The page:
History provides an example of a terrible intervention, one that surely made things worse, and a deft, minimalist intervention that clearly helped calm things down.

It’s worth comparing and contrasting the role of Britain’s last Viceroy, the regal envoy, Lord Louis Mountbatten, and John F Kennedy’s man in India, John Kenneth Galbraith.

Lord Mountbatten, last viceroy of India

Mountbatten, intent of staging a gallant British retreat and anxious himself to return to Britain before schedule in 1946, put pomp and circumstance above the practical amelioration of communal violence and desperate conditions on the ground. He accelerated the partition of India and Pakistan in secret, while assigning a person with no experience in the subcontinent to hastily draw maps and borders that have been unstable hot spots ever since.

A decade and a half later, a bloody conflict broke out between China and India in Ladakh, near the site of the present-day conflict. US Ambassador Galbraith was the man for the moment. He credits the fact that his friend the President had his back, but also tellingly noted that JFK had his eyes on Vietnam and Southeast Asia and Cuba was not at all interested in intervening in India.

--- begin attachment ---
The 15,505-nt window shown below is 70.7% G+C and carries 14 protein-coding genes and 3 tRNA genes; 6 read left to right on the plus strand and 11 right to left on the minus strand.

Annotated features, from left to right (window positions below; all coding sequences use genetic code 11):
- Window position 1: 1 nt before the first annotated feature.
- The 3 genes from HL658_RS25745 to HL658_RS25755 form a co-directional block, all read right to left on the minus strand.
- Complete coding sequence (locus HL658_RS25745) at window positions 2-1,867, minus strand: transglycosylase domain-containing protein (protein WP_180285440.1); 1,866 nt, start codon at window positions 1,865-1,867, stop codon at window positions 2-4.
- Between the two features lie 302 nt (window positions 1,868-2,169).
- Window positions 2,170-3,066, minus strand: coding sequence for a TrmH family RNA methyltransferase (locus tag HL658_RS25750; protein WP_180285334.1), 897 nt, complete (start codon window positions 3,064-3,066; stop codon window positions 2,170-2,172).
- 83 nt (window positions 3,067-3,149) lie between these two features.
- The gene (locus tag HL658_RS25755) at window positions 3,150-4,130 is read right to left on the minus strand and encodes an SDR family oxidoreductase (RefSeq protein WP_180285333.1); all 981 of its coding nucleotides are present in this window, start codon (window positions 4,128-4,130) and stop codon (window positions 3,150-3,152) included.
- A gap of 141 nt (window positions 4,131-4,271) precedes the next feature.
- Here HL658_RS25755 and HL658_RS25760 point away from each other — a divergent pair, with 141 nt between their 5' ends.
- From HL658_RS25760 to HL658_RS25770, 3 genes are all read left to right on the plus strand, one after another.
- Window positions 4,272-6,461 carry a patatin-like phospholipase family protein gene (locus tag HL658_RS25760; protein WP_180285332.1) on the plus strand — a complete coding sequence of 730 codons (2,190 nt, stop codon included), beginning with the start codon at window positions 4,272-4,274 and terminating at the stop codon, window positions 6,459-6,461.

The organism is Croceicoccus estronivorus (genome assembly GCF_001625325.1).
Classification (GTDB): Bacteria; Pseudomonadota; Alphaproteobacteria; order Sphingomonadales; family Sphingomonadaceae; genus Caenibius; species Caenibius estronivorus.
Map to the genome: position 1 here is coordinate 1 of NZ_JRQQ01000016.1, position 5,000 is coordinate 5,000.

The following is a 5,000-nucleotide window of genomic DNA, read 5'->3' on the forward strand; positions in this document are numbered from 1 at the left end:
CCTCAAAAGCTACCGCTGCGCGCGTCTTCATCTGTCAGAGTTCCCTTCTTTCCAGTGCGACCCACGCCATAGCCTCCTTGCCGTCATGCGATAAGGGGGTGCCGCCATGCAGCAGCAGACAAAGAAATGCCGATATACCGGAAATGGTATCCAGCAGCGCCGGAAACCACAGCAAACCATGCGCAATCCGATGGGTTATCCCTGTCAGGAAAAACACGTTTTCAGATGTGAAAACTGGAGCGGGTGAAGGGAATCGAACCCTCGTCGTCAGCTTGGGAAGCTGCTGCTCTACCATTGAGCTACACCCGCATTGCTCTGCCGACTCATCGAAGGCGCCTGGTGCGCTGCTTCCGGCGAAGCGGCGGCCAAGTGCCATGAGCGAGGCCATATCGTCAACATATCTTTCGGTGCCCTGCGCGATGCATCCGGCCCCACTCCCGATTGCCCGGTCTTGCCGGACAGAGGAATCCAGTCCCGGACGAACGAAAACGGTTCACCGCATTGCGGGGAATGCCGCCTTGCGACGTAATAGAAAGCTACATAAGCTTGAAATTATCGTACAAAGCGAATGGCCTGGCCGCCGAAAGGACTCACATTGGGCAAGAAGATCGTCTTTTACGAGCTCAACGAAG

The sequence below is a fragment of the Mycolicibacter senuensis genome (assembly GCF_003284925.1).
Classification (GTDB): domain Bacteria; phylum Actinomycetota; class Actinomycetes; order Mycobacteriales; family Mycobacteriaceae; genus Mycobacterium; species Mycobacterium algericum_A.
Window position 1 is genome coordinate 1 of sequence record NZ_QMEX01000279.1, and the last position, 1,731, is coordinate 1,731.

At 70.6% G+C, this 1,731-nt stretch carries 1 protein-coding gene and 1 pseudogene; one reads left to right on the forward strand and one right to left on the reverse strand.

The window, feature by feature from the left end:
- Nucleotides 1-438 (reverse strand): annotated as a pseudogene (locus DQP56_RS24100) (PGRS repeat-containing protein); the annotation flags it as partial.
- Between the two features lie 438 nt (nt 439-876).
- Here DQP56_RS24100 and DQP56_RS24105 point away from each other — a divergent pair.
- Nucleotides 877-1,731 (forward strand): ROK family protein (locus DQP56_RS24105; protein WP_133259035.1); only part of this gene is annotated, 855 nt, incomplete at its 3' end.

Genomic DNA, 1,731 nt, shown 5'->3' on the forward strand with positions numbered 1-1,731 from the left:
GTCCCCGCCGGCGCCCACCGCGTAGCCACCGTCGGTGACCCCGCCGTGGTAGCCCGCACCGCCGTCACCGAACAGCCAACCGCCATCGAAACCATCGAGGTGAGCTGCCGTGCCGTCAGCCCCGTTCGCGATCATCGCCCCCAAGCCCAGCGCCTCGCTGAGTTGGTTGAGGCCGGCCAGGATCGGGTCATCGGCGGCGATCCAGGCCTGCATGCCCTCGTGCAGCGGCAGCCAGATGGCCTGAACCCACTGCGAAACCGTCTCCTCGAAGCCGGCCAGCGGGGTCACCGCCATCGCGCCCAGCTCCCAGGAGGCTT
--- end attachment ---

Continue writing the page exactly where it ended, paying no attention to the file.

JK Galbraith conferring with Jawaharlal Nehru

This was an inadvertently propitious arrangement, for it gave the US Ambassador maximum leeway to rely on the diplomatic toolbox without resort to weaponry, though some logistic support eventually was sent to India, with the interesting condition, and one which PM Jawaharlal Nehru readily agreed to, that the anti-American Defense Minister Krishna Menon “had to go.” Nehru wanted a show of American military support but the US was preoccupied by the Cuban Missile crisis. By the time Kennedy turned his hawkish gaze to India, Mao had already ordered Chinese troops to withdraw.

Galbraith’s comments on the crisis are as relevant and ring as true today as they did then. He described it as “an accidental conflict” over a “totally useless piece of land.” An agronomist and economist by trade, he saw professional militaries, bored by long periods of peace, as over-anxious to provoke conflict.